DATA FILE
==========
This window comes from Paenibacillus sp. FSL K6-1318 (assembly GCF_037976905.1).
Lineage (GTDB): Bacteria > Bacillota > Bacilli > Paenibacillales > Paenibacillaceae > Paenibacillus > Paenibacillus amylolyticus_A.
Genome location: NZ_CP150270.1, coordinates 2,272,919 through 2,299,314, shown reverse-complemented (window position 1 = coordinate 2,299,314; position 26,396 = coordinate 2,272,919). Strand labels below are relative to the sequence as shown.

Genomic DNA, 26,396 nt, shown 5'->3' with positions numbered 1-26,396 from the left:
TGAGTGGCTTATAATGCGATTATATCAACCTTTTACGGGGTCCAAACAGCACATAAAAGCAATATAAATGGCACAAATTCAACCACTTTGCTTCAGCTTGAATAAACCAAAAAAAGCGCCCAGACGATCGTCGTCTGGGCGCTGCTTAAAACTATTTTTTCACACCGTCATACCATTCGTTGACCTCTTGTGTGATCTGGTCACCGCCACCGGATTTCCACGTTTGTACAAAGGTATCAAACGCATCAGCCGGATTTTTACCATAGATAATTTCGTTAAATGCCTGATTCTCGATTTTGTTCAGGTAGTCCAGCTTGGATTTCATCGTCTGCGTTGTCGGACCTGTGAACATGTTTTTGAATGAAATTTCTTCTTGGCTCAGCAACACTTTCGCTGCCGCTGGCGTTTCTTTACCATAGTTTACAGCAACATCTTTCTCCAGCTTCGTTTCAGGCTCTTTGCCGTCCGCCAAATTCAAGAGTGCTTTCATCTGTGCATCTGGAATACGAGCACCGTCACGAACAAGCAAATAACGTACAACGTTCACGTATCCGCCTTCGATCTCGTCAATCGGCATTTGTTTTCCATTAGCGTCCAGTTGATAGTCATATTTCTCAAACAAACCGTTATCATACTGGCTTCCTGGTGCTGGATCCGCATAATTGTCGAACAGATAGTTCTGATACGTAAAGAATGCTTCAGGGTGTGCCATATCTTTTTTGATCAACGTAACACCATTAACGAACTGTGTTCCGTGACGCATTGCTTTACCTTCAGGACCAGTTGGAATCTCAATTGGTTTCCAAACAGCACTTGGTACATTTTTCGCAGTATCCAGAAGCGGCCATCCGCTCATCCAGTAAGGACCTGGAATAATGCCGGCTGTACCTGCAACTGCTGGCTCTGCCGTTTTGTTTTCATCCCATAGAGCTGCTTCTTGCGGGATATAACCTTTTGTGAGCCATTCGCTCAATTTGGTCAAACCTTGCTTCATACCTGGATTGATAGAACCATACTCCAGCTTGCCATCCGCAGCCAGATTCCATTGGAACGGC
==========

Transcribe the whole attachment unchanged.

This window comes from Paenibacillus sp. FSL K6-1318 (assembly GCF_037976905.1).
Lineage (GTDB): Bacteria > Bacillota > Bacilli > Paenibacillales > Paenibacillaceae > Paenibacillus > Paenibacillus amylolyticus_A.
Genome location: NZ_CP150270.1, coordinates 2,272,919 through 2,299,314, shown reverse-complemented (window position 1 = coordinate 2,299,314; position 26,396 = coordinate 2,272,919). Strand labels below are relative to the sequence as shown.

Genomic DNA, 26,396 nt, shown 5'->3' with positions numbered 1-26,396 from the left:
TGAGTGGCTTATAATGCGATTATATCAACCTTTTACGGGGTCCAAACAGCACATAAAAGCAATATAAATGGCACAAATTCAACCACTTTGCTTCAGCTTGAATAAACCAAAAAAAGCGCCCAGACGATCGTCGTCTGGGCGCTGCTTAAAACTATTTTTTCACACCGTCATACCATTCGTTGACCTCTTGTGTGATCTGGTCACCGCCACCGGATTTCCACGTTTGTACAAAGGTATCAAACGCATCAGCCGGATTTTTACCATAGATAATTTCGTTAAATGCCTGATTCTCGATTTTGTTCAGGTAGTCCAGCTTGGATTTCATCGTCTGCGTTGTCGGACCTGTGAACATGTTTTTGAATGAAATTTCTTCTTGGCTCAGCAACACTTTCGCTGCCGCTGGCGTTTCTTTACCATAGTTTACAGCAACATCTTTCTCCAGCTTCGTTTCAGGCTCTTTGCCGTCCGCCAAATTCAAGAGTGCTTTCATCTGTGCATCTGGAATACGAGCACCGTCACGAACAAGCAAATAACGTACAACGTTCACGTATCCGCCTTCGATCTCGTCAATCGGCATTTGTTTTCCATTAGCGTCCAGTTGATAGTCATATTTCTCAAACAAACCGTTATCATACTGGCTTCCTGGTGCTGGATCCGCATAATTGTCGAACAGATAGTTCTGATACGTAAAGAATGCTTCAGGGTGTGCCATATCTTTTTTGATCAACGTAACACCATTAACGAACTGTGTTCCGTGACGCATTGCTTTACCTTCAGGACCAGTTGGAATCTCAATTGGTTTCCAAACAGCACTTGGTACATTTTTCGCAGTATCCAGAAGCGGCCATCCGCTCATCCAGTAAGGACCTGGAATAATGCCGGCTGTACCTGCAACTGCTGGCTCTGCCGTTTTGTTTTCATCCCATAGAGCTGCTTCTTGCGGGATATAACCTTTTGTGAGCCATTCGCTCAATTTGGTCAAACCTTGCTTCATACCTGGATTGATAGAACCATACTCCAGCTTGCCATCCGCAGCCAGATTCCATTGGAACGGC